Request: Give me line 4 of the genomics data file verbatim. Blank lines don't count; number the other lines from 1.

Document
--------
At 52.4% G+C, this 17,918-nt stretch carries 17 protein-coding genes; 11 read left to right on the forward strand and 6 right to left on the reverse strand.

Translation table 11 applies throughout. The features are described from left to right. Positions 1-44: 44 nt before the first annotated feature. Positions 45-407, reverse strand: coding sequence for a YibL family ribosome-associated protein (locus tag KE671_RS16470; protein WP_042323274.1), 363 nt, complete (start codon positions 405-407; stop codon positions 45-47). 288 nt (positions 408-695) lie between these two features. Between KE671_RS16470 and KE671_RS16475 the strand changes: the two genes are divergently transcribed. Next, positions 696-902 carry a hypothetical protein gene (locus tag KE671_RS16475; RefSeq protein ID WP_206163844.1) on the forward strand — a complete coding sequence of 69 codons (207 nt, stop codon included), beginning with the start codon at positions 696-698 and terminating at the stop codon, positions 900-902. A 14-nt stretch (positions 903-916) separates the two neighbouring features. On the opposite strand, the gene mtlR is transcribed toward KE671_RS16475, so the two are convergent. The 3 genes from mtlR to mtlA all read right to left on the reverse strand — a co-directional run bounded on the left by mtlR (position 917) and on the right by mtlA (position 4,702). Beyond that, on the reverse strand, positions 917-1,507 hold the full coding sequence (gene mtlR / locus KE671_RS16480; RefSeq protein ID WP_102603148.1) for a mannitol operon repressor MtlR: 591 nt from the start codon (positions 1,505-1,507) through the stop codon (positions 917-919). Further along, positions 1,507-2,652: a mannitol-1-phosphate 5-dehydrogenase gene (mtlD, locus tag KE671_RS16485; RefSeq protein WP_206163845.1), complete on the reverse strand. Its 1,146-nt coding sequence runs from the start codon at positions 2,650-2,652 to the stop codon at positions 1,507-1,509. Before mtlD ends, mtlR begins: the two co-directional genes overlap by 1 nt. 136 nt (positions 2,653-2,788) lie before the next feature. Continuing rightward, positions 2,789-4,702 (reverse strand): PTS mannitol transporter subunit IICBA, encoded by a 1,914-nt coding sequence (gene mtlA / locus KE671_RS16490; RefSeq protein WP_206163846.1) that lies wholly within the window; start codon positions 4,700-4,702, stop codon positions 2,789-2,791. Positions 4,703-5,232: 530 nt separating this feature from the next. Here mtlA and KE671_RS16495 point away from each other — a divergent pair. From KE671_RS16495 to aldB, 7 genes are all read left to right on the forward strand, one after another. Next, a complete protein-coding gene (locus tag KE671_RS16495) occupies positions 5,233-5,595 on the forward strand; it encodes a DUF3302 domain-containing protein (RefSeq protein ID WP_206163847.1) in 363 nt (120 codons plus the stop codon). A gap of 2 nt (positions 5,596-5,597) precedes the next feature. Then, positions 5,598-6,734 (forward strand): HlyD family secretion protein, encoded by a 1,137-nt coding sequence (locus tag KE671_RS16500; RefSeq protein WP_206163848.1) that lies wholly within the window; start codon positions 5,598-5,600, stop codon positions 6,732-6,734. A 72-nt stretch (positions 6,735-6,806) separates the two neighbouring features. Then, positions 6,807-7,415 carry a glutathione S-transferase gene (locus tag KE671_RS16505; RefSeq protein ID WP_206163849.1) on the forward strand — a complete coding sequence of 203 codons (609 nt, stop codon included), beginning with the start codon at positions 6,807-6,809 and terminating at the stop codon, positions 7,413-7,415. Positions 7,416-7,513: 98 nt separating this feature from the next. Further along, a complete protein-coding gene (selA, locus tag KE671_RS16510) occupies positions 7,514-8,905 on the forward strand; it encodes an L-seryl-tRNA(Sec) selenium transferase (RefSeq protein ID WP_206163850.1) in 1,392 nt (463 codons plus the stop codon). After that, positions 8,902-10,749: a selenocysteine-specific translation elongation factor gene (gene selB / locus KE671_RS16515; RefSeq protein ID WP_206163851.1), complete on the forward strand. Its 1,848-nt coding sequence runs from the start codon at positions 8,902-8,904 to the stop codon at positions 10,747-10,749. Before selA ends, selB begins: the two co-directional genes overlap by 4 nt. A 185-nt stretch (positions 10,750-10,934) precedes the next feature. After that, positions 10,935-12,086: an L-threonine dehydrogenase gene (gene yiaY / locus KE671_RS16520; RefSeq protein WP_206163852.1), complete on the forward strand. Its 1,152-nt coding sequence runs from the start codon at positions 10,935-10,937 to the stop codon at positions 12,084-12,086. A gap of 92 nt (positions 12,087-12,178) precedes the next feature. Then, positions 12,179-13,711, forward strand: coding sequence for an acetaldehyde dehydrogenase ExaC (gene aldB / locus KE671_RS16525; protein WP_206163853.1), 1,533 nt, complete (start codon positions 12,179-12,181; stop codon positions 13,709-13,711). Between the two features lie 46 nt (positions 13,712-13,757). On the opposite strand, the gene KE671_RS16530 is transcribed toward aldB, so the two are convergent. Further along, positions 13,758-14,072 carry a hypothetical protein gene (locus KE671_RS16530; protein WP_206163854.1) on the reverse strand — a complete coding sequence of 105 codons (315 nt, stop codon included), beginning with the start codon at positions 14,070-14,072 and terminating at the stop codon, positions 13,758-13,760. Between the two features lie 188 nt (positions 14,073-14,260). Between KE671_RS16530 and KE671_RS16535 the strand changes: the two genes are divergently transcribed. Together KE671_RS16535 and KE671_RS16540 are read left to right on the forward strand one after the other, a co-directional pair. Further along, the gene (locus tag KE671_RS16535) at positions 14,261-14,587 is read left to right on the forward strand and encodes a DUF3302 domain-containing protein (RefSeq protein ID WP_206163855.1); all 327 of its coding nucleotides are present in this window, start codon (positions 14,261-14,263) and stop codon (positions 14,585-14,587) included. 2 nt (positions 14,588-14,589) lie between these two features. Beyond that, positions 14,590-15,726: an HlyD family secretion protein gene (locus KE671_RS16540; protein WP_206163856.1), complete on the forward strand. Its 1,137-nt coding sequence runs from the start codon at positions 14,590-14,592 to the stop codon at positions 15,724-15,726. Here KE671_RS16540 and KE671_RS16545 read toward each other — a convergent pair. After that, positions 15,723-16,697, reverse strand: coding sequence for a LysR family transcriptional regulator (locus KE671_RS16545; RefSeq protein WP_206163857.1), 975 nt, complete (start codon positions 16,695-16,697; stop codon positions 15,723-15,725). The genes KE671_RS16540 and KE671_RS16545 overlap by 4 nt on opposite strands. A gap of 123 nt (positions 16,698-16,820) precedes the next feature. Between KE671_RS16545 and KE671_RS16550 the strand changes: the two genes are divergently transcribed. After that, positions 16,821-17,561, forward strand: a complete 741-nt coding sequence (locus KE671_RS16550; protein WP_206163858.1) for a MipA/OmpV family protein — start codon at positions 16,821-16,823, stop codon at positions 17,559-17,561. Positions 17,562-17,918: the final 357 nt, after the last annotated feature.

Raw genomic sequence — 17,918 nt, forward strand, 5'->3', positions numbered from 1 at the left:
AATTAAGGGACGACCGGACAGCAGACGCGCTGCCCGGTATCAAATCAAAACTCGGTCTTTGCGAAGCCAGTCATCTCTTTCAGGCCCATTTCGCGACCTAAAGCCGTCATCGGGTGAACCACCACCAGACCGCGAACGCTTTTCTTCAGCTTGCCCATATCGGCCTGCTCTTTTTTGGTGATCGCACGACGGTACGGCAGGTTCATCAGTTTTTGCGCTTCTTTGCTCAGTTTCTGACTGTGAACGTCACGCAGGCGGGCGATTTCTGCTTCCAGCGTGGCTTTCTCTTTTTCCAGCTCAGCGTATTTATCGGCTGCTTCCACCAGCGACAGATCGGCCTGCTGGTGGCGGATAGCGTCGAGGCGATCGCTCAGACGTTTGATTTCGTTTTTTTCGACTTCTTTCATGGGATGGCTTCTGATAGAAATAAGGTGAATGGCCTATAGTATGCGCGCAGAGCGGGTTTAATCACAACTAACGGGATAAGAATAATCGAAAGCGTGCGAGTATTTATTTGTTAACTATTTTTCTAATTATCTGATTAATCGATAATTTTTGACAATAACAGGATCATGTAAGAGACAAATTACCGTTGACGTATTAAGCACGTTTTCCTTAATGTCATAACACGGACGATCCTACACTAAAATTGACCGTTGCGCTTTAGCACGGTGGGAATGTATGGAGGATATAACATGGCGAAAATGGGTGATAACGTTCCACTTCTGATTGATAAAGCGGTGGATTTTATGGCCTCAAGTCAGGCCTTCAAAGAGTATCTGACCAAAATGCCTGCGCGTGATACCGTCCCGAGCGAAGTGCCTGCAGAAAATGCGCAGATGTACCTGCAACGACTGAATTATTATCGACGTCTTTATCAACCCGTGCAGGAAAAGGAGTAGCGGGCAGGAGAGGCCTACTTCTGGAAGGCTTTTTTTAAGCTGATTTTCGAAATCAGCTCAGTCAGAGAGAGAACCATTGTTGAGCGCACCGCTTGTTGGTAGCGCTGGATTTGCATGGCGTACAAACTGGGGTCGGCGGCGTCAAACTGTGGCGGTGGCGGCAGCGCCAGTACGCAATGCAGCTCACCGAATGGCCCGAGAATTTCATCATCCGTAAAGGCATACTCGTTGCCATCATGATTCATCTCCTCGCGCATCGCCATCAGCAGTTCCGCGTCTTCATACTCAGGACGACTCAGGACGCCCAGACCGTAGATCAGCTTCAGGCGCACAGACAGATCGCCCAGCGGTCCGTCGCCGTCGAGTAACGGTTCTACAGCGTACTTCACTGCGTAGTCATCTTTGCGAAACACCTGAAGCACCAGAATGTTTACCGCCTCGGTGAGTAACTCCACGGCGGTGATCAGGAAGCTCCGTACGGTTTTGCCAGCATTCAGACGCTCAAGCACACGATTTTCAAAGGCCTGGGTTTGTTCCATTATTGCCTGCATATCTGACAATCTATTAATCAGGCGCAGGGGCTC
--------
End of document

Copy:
AATTAAGGGACGACCGGACAGCAGACGCGCTGCCCGGTATCAAATCAAAACTCGGTCTTTGCGAAGCCAGTCATCTCTTTCAGGCCCATTTCGCGACCTAAAGCCGTCATCGGGTGAACCACCACCAGACCGCGAACGCTTTTCTTCAGCTTGCCCATATCGGCCTGCTCTTTTTTGGTGATCGCACGACGGTACGGCAGGTTCATCAGTTTTTGCGCTTCTTTGCTCAGTTTCTGACTGTGAACGTCACGCAGGCGGGCGATTTCTGCTTCCAGCGTGGCTTTCTCTTTTTCCAGCTCAGCGTATTTATCGGCTGCTTCCACCAGCGACAGATCGGCCTGCTGGTGGCGGATAGCGTCGAGGCGATCGCTCAGACGTTTGATTTCGTTTTTTTCGACTTCTTTCATGGGATGGCTTCTGATAGAAATAAGGTGAATGGCCTATAGTATGCGCGCAGAGCGGGTTTAATCACAACTAACGGGATAAGAATAATCGAAAGCGTGCGAGTATTTATTTGTTAACTATTTTTCTAATTATCTGATTAATCGATAATTTTTGACAATAACAGGATCATGTAAGAGACAAATTACCGTTGACGTATTAAGCACGTTTTCCTTAATGTCATAACACGGACGATCCTACACTAAAATTGACCGTTGCGCTTTAGCACGGTGGGAATGTATGGAGGATATAACATGGCGAAAATGGGTGATAACGTTCCACTTCTGATTGATAAAGCGGTGGATTTTATGGCCTCAAGTCAGGCCTTCAAAGAGTATCTGACCAAAATGCCTGCGCGTGATACCGTCCCGAGCGAAGTGCCTGCAGAAAATGCGCAGATGTACCTGCAACGACTGAATTATTATCGACGTCTTTATCAACCCGTGCAGGAAAAGGAGTAGCGGGCAGGAGAGGCCTACTTCTGGAAGGCTTTTTTTAAGCTGATTTTCGAAATCAGCTCAGTCAGAGAGAGAACCATTGTTGAGCGCACCGCTTGTTGGTAGCGCTGGATTTGCATGGCGTACAAACTGGGGTCGGCGGCGTCAAACTGTGGCGGTGGCGGCAGCGCCAGTACGCAATGCAGCTCACCGAATGGCCCGAGAATTTCATCATCCGTAAAGGCATACTCGTTGCCATCATGATTCATCTCCTCGCGCATCGCCATCAGCAGTTCCGCGTCTTCATACTCAGGACGACTCAGGACGCCCAGACCGTAGATCAGCTTCAGGCGCACAGACAGATCGCCCAGCGGTCCGTCGCCGTCGAGTAACGGTTCTACAGCGTACTTCACTGCGTAGTCATCTTTGCGAAACACCTGAAGCACCAGAATGTTTACCGCCTCGGTGAGTAACTCCACGGCGGTGATCAGGAAGCTCCGTACGGTTTTGCCAGCATTCAGACGCTCAAGCACACGATTTTCAAAGGCCTGGGTTTGTTCCATTATTGCCTGCATATCTGACAATCTATTAATCAGGCGCAGGGGCTC